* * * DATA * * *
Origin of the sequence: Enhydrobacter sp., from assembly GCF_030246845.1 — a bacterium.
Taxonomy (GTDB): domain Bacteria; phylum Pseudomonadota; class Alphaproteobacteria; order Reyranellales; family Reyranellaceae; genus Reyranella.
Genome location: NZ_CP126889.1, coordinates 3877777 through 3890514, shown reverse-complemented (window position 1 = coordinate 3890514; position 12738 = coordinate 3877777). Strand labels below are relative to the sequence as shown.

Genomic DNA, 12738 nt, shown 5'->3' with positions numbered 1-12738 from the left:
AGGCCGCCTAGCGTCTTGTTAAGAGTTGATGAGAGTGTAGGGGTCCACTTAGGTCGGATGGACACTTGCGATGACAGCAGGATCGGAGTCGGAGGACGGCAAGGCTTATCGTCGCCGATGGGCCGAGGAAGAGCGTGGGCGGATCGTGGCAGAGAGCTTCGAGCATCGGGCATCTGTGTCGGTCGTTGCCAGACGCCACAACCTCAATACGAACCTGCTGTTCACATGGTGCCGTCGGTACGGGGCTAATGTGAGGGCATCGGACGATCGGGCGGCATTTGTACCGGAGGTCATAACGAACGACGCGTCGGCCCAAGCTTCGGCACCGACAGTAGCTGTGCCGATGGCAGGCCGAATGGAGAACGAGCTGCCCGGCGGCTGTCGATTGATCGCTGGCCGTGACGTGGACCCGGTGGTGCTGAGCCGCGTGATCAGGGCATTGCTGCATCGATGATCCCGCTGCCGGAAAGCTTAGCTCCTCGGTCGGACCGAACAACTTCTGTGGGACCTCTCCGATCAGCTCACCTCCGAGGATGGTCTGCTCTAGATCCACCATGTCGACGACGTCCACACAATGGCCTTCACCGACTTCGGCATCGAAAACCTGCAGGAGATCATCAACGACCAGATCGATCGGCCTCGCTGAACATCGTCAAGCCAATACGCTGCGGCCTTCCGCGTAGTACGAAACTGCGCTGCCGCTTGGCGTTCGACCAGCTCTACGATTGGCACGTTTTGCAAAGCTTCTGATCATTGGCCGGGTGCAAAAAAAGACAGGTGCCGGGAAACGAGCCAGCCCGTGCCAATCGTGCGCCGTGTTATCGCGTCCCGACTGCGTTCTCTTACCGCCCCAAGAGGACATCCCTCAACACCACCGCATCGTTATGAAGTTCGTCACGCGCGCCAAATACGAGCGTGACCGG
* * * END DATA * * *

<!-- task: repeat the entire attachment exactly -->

Origin of the sequence: Enhydrobacter sp., from assembly GCF_030246845.1 — a bacterium.
Taxonomy (GTDB): domain Bacteria; phylum Pseudomonadota; class Alphaproteobacteria; order Reyranellales; family Reyranellaceae; genus Reyranella.
Genome location: NZ_CP126889.1, coordinates 3877777 through 3890514, shown reverse-complemented (window position 1 = coordinate 3890514; position 12738 = coordinate 3877777). Strand labels below are relative to the sequence as shown.

Genomic DNA, 12738 nt, shown 5'->3' with positions numbered 1-12738 from the left:
AGGCCGCCTAGCGTCTTGTTAAGAGTTGATGAGAGTGTAGGGGTCCACTTAGGTCGGATGGACACTTGCGATGACAGCAGGATCGGAGTCGGAGGACGGCAAGGCTTATCGTCGCCGATGGGCCGAGGAAGAGCGTGGGCGGATCGTGGCAGAGAGCTTCGAGCATCGGGCATCTGTGTCGGTCGTTGCCAGACGCCACAACCTCAATACGAACCTGCTGTTCACATGGTGCCGTCGGTACGGGGCTAATGTGAGGGCATCGGACGATCGGGCGGCATTTGTACCGGAGGTCATAACGAACGACGCGTCGGCCCAAGCTTCGGCACCGACAGTAGCTGTGCCGATGGCAGGCCGAATGGAGAACGAGCTGCCCGGCGGCTGTCGATTGATCGCTGGCCGTGACGTGGACCCGGTGGTGCTGAGCCGCGTGATCAGGGCATTGCTGCATCGATGATCCCGCTGCCGGAAAGCTTAGCTCCTCGGTCGGACCGAACAACTTCTGTGGGACCTCTCCGATCAGCTCACCTCCGAGGATGGTCTGCTCTAGATCCACCATGTCGACGACGTCCACACAATGGCCTTCACCGACTTCGGCATCGAAAACCTGCAGGAGATCATCAACGACCAGATCGATCGGCCTCGCTGAACATCGTCAAGCCAATACGCTGCGGCCTTCCGCGTAGTACGAAACTGCGCTGCCGCTTGGCGTTCGACCAGCTCTACGATTGGCACGTTTTGCAAAGCTTCTGATCATTGGCCGGGTGCAAAAAAAGACAGGTGCCGGGAAACGAGCCAGCCCGTGCCAATCGTGCGCCGTGTTATCGCGTCCCGACTGCGTTCTCTTACCGCCCCAAGAGGACATCCCTCAACACCACCGCATCGTTATGAAGTTCGTCACGCGCGCCAAATACGAGCGTGACCGG